This article sets out the main findings of the research project Documenting the Humanitarian Migration Crisis in the Mediterranean, which maps migration trajectories and transit points across Europe in order to develop a humanitarian response to the Mediterranean migration ‘crisis’. On their long journeys, people seeking refuge in Europe pass through various places of transit, both informal spaces such as railways stations, parks and makeshift camps, and institutionalised spaces such as reception centres, detention centres and hotspots. The focus on transit points helps to understand migrants as subjects rather than objects and journeys as fractured and complex movements rather than linear routes from A to B. In addition, it sheds light on the effects of migration management policies on people on the move and puts forward a set of recommendations to EU policy-makers.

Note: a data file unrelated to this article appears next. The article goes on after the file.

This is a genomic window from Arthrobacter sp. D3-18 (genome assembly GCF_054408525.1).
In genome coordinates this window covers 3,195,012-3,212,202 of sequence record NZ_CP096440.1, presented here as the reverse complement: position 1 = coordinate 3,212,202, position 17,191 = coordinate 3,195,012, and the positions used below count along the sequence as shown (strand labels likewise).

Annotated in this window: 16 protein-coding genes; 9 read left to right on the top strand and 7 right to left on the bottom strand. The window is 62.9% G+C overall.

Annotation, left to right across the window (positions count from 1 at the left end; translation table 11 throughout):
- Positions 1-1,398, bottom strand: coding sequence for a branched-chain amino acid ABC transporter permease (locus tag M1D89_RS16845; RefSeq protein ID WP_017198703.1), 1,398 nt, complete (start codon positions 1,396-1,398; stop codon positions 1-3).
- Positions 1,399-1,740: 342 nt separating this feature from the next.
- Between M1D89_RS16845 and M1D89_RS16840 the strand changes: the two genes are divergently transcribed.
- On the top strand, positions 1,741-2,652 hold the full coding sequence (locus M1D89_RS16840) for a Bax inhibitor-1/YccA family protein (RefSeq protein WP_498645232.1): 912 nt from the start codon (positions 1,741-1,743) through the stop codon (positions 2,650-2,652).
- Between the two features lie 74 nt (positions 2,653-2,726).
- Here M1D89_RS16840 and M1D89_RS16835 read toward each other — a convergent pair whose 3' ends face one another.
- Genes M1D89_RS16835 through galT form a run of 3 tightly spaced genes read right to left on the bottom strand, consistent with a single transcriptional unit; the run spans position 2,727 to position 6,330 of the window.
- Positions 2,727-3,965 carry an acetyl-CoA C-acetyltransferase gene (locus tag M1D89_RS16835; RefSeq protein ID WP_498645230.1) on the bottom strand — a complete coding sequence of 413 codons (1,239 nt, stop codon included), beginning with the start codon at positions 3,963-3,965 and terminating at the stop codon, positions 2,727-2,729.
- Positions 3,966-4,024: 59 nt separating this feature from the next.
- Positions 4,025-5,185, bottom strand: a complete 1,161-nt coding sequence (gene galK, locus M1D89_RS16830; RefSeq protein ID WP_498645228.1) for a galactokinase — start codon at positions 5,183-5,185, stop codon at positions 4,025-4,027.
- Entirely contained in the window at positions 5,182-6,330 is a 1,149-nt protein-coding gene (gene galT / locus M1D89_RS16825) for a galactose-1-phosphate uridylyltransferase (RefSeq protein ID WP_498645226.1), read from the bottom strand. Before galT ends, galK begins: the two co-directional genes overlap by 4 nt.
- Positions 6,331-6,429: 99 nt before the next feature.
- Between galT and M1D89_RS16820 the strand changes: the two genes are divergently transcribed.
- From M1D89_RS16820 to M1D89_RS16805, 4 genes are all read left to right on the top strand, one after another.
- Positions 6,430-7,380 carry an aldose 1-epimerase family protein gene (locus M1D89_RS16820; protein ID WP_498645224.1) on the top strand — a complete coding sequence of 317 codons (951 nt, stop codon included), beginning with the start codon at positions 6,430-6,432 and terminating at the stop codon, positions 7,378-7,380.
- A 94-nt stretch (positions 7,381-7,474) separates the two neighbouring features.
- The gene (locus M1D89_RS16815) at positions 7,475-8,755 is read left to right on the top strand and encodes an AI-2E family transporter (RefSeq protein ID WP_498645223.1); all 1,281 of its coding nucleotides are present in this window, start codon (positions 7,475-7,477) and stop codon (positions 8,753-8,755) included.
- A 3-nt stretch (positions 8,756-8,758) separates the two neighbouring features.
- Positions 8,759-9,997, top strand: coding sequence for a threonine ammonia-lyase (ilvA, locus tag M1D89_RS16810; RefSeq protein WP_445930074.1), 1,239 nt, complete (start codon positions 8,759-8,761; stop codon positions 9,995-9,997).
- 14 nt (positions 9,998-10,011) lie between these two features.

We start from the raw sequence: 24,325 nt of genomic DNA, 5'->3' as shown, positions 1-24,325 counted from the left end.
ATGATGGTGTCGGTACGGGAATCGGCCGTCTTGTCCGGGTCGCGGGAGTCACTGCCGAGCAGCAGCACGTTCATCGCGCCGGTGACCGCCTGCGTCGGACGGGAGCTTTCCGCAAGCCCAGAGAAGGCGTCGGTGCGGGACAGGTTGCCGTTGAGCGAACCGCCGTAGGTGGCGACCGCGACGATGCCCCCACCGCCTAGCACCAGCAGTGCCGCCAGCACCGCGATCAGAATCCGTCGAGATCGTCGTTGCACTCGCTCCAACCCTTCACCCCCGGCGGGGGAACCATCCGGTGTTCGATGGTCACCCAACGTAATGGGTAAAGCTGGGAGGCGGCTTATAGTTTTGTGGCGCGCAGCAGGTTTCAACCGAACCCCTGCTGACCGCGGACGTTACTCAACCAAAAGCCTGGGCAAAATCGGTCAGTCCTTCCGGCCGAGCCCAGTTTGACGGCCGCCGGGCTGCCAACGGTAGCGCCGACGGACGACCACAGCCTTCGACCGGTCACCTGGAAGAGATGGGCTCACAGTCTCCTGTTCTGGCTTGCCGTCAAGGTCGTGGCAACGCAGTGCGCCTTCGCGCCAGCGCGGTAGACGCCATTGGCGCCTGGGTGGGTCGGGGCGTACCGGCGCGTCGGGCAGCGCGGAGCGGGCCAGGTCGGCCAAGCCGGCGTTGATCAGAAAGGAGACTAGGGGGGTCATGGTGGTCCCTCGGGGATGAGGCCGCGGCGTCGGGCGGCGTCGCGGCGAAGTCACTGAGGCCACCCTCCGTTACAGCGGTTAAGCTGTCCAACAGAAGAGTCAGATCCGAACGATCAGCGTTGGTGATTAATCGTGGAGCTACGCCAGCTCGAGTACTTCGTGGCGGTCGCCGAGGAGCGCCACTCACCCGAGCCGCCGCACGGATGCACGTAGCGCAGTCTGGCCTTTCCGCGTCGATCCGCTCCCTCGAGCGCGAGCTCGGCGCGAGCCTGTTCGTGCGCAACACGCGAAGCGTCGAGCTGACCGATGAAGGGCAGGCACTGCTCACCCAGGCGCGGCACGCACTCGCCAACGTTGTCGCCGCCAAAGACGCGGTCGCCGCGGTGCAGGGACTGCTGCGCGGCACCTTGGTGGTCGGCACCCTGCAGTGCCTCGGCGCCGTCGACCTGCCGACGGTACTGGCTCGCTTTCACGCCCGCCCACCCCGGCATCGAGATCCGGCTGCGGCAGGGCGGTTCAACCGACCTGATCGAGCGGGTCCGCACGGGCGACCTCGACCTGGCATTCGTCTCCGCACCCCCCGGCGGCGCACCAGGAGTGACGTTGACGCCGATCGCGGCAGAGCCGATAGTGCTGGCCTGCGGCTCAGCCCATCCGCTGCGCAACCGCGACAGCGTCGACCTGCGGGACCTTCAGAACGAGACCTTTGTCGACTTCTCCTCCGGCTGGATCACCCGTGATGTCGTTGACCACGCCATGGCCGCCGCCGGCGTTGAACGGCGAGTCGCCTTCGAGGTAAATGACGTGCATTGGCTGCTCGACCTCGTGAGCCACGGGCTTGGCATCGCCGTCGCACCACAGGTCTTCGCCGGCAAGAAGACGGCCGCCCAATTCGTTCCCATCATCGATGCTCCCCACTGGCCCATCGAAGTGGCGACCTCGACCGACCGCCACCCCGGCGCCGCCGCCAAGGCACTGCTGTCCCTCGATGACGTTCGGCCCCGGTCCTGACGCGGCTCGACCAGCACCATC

|CEPS policy paper
|Media of output
|CEPS Paper in Liberty and Security in Europe
|Centre for European Policy Studies
|Place of Publication
|Published - 13 Sept 2016
| CEPS Paper in Liberty and Security in Europe